Tracing explosives in soil with transcriptional regulators of Pseudomonas putida evolved for responding to nitrotoluenes.

Garmendia J, de las Heras A, Galvão TC, de Lorenzo V - Microb Biotechnol (2008)

© Copyright Policy
Related In: Results  -  Collection

Show All Figures
getmorefigures.php?uid=PMC3815885&req=5

Mentions: Pseudomonas putida Pu→lacZ cells carrying separately plasmids pCON916 (xylR+), pCON922 (xylR3+), pCON924 (xylR5+) and pURXAV17(xylRV17+) were subject to TNT induction experiments in liquid medium in the same conditions as those used for examining the response to 2,4 DNT, the results being shown in Fig. 6A. Although not as pronounced as in the case of 2,4 DNT, we could systematically record an increase of the β‐galactosidase levels in cells bearing xylR5 and xylRV17 which had been grown in cultures with TNT. In contrast, strains with the wild‐type xylR or the xylR3 variant did not react to the presence of the compound. In order to investigate the potential of this result for in situ visualization of TNT in soil, we passed plasmids pCON916 (xylR+), pCON922 (xylR3+), pCON924 (xylR5+) and pURXAV (xylRV17) to strain P. putida Pu→GFP and reproduced the experiments of Fig. 5 using TNT instead of 2,4 DNT as the test explosive residue. In contrast to the data of Fig. 6A, neither xylR5 nor xylRV17 brought about any significant fluorescent signal in colonies grown in the proximity of TNT (not shown). However, cells bearing the xylR3 mutant increased its fluorescent output quite above the basal level without inducer (Fig. 6B). That the response of the mutants to TNT depends on whether the assays are made on water‐saturating conditions (liquid cultures of Fig. 6A) or cells grown under matric stress (Fig. 6B) is intriguing. Although high‐purity TNT was used in the assays, we cannot altogether rule out that the XylR mutants detect small amounts of contaminating 2,4 DNT instead of sensing bona fide TNT. Should this be the case, the contaminant would be in a much lower concentration than the levels found in actual explosives and therefore the strain would still be useful as a biosensor. While this issue deserves some clarification, we argue that the A domain of the XylR protein is a suitable scaffold for developing whole‐cell bioindicators for a large variety of chemicals (Galvao and de Lorenzo, 2005b).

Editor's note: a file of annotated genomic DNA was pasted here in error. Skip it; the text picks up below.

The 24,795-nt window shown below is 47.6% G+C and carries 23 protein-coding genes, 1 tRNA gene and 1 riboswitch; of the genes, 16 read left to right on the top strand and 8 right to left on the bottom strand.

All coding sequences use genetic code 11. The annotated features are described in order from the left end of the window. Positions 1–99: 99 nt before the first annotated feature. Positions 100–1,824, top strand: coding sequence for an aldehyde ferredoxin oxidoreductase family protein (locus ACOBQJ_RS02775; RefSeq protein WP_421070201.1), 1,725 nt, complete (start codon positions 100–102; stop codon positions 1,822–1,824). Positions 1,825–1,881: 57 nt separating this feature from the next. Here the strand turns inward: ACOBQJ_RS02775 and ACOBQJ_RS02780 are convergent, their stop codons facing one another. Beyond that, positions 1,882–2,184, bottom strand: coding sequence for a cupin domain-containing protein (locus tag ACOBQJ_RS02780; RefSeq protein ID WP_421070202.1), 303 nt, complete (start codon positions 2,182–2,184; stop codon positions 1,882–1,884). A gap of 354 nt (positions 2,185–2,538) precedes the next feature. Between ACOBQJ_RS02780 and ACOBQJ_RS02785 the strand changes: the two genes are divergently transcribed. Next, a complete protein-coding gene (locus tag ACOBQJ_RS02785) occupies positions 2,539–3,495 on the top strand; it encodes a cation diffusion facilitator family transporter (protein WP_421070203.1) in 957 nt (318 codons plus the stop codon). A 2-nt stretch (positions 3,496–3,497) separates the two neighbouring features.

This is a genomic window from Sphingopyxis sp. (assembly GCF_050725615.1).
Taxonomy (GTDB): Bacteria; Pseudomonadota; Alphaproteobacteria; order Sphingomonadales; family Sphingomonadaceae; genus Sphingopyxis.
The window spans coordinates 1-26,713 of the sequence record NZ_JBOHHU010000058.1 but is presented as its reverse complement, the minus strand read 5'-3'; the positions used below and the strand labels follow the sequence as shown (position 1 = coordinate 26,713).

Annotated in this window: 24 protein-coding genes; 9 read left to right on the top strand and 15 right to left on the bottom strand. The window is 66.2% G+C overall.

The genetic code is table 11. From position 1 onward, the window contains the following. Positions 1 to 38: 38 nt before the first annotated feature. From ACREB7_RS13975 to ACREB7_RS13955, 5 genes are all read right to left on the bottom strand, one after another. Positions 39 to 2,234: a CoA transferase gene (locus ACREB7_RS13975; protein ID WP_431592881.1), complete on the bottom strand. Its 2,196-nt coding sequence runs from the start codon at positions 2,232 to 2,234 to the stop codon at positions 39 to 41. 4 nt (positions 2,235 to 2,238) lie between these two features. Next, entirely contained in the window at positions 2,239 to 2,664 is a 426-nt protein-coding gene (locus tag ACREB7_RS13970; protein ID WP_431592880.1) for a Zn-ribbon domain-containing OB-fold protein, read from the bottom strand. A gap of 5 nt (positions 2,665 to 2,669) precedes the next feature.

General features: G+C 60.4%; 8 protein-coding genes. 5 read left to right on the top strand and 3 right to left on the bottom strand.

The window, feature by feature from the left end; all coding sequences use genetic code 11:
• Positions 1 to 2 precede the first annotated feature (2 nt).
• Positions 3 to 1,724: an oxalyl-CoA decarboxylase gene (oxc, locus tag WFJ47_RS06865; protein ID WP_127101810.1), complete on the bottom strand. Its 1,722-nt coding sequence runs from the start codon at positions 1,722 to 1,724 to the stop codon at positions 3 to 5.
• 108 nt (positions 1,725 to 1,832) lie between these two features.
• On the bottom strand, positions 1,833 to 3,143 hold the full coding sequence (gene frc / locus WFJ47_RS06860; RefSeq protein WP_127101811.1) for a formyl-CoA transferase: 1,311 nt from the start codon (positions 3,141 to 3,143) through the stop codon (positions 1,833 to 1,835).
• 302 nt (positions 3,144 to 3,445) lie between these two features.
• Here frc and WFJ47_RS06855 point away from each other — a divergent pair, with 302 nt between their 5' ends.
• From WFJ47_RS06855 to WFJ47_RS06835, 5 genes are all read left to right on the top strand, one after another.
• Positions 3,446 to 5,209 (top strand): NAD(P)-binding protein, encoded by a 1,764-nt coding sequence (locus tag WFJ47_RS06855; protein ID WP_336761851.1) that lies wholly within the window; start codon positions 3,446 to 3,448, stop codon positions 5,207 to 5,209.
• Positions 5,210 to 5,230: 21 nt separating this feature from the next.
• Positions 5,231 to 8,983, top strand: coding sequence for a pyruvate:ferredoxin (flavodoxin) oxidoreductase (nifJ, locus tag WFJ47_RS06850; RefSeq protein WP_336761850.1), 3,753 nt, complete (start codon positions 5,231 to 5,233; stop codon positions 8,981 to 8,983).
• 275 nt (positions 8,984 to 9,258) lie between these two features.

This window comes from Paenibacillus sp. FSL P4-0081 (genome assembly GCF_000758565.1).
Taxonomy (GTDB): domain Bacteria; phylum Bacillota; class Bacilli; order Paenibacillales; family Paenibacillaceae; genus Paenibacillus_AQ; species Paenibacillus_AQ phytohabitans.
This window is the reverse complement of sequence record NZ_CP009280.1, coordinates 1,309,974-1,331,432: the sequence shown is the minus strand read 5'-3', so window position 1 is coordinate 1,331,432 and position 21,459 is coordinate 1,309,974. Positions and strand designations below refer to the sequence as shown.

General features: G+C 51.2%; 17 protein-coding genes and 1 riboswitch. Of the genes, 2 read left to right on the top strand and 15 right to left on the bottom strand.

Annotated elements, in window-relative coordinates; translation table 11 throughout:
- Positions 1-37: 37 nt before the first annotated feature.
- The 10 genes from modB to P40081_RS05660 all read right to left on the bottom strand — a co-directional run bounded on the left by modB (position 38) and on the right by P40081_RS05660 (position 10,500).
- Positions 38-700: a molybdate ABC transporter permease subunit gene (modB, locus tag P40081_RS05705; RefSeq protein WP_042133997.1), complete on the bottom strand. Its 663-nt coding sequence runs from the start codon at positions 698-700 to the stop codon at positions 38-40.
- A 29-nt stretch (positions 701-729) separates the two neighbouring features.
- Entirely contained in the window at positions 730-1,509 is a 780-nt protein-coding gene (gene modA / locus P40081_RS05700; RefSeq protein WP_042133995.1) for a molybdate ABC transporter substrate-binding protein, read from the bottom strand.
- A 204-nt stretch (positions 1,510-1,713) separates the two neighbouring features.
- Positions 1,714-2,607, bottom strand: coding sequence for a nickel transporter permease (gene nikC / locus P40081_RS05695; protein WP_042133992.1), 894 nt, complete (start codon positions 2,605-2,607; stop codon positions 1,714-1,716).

Bottom Line: When strains bearing transcriptional fusions to reporters with an optical output (luxAB, GFP) were spread on soil spotted with nitrotoluenes, the signal triggered by promoter activation allowed localization of the target compounds on the soil surface.Our data provide a proof of concept that non-natural transcription factors evolved to respond to nitroaromatics can be engineered in soil bacteria and inoculated on a target site to pinpoint the presence of explosives.This approach thus opens new ways to tackle this gigantic humanitarian problem.

View Article: PubMed Central - PubMed

Affiliation: Centro Nacional de Biotecnología-CSIC, Campus de Cantoblanco, Madrid 28049, Spain.

Show MeSH
Related in: MedlinePlus